Manic Legally Dead Tomorrow - Rolling Stone
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Manic Legally Dead Tomorrow

British courts to close case of Richey James Edwards

After seven years of waiting, U.K. rockers Manic Street Preachers will say a formal goodbye to Richey James Edwards, their bandmate who disappeared February 1, 1995, on the eve of an American tour.

Without finding a body, British law requires a person to remain missing for seven years before declaring him or her dead. Morrison-esque disappearance theories aside, and unless he miraculously appears on Friday, the courts will so rule. The declaration will both open a can of worms about what to do with his reported millions of pounds in royalties — which have sat in a frozen bank account — and also provide closure to family, friends and fans across the world who have waited for this day.

Edwards was the tortured soul in a band of scruffy, glammed-out angry young men who sprung out of the South of Wales in 1991 ready to take on the world ­- politically, socially and musically. He started life with the band in the late Eighties carting their equipment, but soon became an integral member of the group, writing many of the band’s lyrics and channeling their “Generation Terrorist” attitude through his frequent self-mutilations. He will be forever known as the rocker who dug the phrase “4 Real” into his arm with a knife in front of a music journalist in 1991.

He was frequently spotted in a downward spiral of drugs and alcohol, allowing his depression to become a public face, and culminating in what is considered the group’s artistic masterpiece: 1994’s The Holy Bible. Edwards was absent in the aftermath of the album’s release, admitted to a clinic, while allowing band mates Nicky Wire, James Dean Bradford and Sean Moore to handle promotional duties.

There is irony in the fact that the band’s first hit single, in 1992, was a cover of the theme to M*A*S*H*, “Suicide is Painless,” because in interview after interview over the years, Edwards maintained that the desire to cut himself was in no way foreshadowing death. “Self-mutilation is a very different issue to suicide,” he said in 1994 just after Kurt Cobain’s suicide. “It is a controlled pain personal to you, allowing you to live/exist to some degree.”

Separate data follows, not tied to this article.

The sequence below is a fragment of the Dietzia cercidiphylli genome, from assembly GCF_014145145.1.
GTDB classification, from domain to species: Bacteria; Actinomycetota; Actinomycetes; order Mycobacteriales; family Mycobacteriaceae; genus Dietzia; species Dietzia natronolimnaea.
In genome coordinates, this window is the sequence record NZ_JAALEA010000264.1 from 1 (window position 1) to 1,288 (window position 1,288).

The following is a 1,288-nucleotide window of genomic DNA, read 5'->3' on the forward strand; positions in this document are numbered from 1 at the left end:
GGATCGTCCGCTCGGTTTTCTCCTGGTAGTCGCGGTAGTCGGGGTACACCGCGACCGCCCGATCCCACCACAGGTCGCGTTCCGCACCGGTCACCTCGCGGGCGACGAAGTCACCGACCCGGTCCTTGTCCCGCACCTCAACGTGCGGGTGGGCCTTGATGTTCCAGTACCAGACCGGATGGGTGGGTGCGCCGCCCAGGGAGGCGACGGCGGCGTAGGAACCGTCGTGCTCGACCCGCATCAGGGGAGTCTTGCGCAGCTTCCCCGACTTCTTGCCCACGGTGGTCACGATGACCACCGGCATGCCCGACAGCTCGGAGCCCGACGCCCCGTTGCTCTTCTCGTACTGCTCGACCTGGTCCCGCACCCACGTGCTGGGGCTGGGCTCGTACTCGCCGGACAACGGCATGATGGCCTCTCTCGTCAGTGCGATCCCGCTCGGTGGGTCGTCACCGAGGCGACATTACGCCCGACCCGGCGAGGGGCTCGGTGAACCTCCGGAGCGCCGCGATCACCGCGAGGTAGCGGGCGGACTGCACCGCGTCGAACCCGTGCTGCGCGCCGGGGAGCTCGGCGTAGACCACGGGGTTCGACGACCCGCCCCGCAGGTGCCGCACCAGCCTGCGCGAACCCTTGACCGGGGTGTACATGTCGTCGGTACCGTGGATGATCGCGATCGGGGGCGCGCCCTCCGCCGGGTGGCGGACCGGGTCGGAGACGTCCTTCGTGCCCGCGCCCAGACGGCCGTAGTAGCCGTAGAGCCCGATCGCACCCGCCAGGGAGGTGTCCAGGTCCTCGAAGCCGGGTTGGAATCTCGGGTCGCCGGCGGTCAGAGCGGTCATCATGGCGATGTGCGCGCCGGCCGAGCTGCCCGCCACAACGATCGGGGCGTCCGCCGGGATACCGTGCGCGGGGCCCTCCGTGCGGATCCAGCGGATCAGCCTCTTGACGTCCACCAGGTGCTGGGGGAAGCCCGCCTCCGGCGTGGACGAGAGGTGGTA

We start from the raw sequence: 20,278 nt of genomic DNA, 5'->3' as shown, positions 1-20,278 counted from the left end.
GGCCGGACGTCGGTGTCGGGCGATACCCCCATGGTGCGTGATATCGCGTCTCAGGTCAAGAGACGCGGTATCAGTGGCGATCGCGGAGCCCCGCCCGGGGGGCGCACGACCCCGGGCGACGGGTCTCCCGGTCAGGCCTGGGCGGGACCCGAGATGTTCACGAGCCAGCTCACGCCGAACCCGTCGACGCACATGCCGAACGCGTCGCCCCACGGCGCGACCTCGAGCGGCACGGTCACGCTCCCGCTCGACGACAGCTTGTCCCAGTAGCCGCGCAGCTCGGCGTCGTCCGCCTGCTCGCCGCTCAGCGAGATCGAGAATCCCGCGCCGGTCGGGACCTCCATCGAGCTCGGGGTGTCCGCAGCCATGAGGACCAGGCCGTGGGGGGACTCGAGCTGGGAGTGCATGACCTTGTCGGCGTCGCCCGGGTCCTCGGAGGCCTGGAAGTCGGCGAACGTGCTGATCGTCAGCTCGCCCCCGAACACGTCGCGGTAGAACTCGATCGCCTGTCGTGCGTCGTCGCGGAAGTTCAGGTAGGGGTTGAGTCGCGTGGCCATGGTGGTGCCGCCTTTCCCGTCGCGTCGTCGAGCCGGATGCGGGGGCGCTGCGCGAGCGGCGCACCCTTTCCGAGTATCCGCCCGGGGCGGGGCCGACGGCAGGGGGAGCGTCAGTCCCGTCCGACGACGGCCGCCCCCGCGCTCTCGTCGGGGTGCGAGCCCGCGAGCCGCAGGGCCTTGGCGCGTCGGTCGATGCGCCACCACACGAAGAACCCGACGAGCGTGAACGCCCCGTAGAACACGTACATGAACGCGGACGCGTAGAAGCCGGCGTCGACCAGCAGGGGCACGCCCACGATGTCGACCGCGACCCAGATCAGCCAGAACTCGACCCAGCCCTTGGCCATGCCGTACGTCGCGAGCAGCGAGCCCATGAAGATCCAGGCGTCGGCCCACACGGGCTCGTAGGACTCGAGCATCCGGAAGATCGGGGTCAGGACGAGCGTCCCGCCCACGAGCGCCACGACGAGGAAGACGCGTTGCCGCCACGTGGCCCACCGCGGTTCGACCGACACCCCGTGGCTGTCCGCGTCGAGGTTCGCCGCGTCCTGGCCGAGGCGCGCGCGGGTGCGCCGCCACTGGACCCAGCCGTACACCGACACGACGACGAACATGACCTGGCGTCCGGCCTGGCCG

It was these type of statements, along with a bizarre set of choices he made before disappearing, which led many people to think that he hadn’t killed himself, but just decided to disappear in the way that a favorite author of his, J.D. Salinger, had appeared to nearly thirty years before.

Having checked into a London hotel the night before a planned promotional trip to the U.S. in preparation for a tour, Edwards inexplicably decided to drive back home to Cardiff, Wales, on the morning of February 1st. He dropped off his anti-depressants at the house, and left his passport sitting on the table.

Edwards car was found with the battery dead on February 12th next to the Severn Bridge, which joins England and Wales. The bridge was known as a frequent suicide attempt point, but for weeks prior to his disappearance Edwards reportedly withdrew cash from an ATM every day -­ which conspiracy theorists say point to a plan to leave without a trace. Edwards’ body was never found, and reported sightings of him over the ensuing years have sent his family flying to India and the Canary Islands searching.

A few months after his disappearance, his band mates chose to carry on without him. The Manic Street Preachers’ next two albums, 1996’s Everything Must Go and 1998’s This Is My Truth Tell Me Yours, were hugely successful in the U.K., yet never achieved wide success stateside. The group’s latest album, last year’s Know Your Enemy, was reviewed worldwide as the band’s first major misstep.

Larger than life, when living, Richey Edwards left behind band mates, family, friends and fans without ever saying goodbye. Tomorrow the British courts will do it for him.


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